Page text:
[The following is an English translation of a column I authored and which appeared in the Zagreb daily Jutarnji List on 4 August 2015, the 20th anniversary of Operation Storm].

This year, on 8 May on Victory Day in Europe, when the entire continent commemorated 70 years of Europe’s liberation from fascism, Milorad Pupovac, Vesna Terselic , and others from the NGO Documenta held a commemorative ceremony to remember the victims of Allied forces:  victims from Dresden to Bleiburg.  They invited from Germany five victims who survived the fire-bombing of Dresden to tell their stories at HNK in Rijeka, where Oliver Frljic provided them with an opportunity to tell their stories.

What’s that you say?  You don’t remember Pupovac and Documenta organizing such commemorations in Rijeka for the victims of Dresden and Bleiburg?  Actually, I don’t remember any such event either.  Because it did not happen.  What I have just described for you above is something that Pupovac and Co. would never do on the commemoration of the Day of Victory in Europe because, as Pupovac himself said in 2010, he “condemns the politics of equalization of victims.”  He argued against the equal treatment of victims of World War II because the victims of fascism were killed as part of a criminal politics, while the victims of the Allied forces were victims not of criminal politics but of vengeance which was not officially condoned.

But this week, when Croatia celebrates its own liberation in Operation Storm, you will hear Pupovac  say something quite different, something like what he said last year at this time:  “Real reconciliation won't happen until all victims are equally mentioned." When one compares this statement to Pupovac’s views about how World War II victims should not be commemorated equally, it is clear that Pupovac  is aware that behind his efforts to equate the victims in the Homeland War, lies a political agenda: an agenda to equalize the responsibility of the leadership of Serbia and Croatia in the 1990s.  One cannot otherwise explain why Pupovac treats victims of different wars with different criteria.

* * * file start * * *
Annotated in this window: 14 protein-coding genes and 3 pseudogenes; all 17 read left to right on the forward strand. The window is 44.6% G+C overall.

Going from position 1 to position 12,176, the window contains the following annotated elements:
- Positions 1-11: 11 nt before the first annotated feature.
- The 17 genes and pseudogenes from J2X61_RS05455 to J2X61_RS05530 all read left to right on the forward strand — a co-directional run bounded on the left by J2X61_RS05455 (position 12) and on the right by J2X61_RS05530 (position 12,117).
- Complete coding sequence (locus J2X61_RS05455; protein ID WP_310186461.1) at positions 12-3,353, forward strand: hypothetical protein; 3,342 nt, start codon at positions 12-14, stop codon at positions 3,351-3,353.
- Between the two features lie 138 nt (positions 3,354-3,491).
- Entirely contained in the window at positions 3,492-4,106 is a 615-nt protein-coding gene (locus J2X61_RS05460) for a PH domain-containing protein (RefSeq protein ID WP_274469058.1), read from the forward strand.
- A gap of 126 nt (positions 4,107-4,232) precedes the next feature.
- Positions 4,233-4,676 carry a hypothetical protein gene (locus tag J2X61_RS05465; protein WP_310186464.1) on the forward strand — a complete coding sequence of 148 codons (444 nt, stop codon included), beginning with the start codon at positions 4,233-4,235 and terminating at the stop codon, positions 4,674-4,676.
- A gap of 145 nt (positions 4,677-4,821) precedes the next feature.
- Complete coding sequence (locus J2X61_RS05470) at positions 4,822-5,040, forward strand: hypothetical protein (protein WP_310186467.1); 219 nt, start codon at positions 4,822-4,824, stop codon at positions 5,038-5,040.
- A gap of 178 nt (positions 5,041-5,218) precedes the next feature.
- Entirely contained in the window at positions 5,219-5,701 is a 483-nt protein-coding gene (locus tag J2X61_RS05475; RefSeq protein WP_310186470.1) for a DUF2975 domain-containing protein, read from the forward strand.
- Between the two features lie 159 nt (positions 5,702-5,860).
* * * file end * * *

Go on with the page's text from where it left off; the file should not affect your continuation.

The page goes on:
On 4 and 5 August, Croatia will commemorate its own victory over another criminal politics:  the liberation of one-third of Croatian territory from  the so-called “Republika Srpska Krajina,” which the Hague Tribunal in the case of Milan Martic has already declared beyond  reasonable doubt was a Joint Criminal Enterprise on Croatian territory.  According to the tribunal’s judgment, the RSK was a criminal enterprise controlled from Belgrade which had as its purpose the creation of an ethnically-pure greater Serbia through the persecution and deportation of all non-Serbs from occupied Croatian  territories.  The International Court of Justice confirmed this conclusion in its judgment in the Croatia v. Serbia genocide case.

In contrast, the Hague Tribunal has concluded that there was no criminal intent on the part of the Croatian  leadership towards the Croatian Serbs.  Even in the first instance trial judgment in which General Gotovina was falsely convicted, Judge Orie’s Trial Chamber unanimously concluded that President Tudjman and the Croatian leadership had no intention to allow Serbs to be murdered, or their homes to be destroyed or property stolen. In fact, Judge Orie’s Trial Chamber concluded  unanimously that the Croatian state did not have a policy to not investigate crimes committed against Serbs. This is now the unanimous conclusion of every judge at the ICTY, both at the trial and appeal levels.  Moreover, although Judge Orie’s Trial Chamber (falsely) concluded that Serbs had been ethnically cleansed from Knin, Benkovac, Obrovac and Gracac, it concluded  that Serbs had not been ethnically cleansed from any other part of the “Krajina.”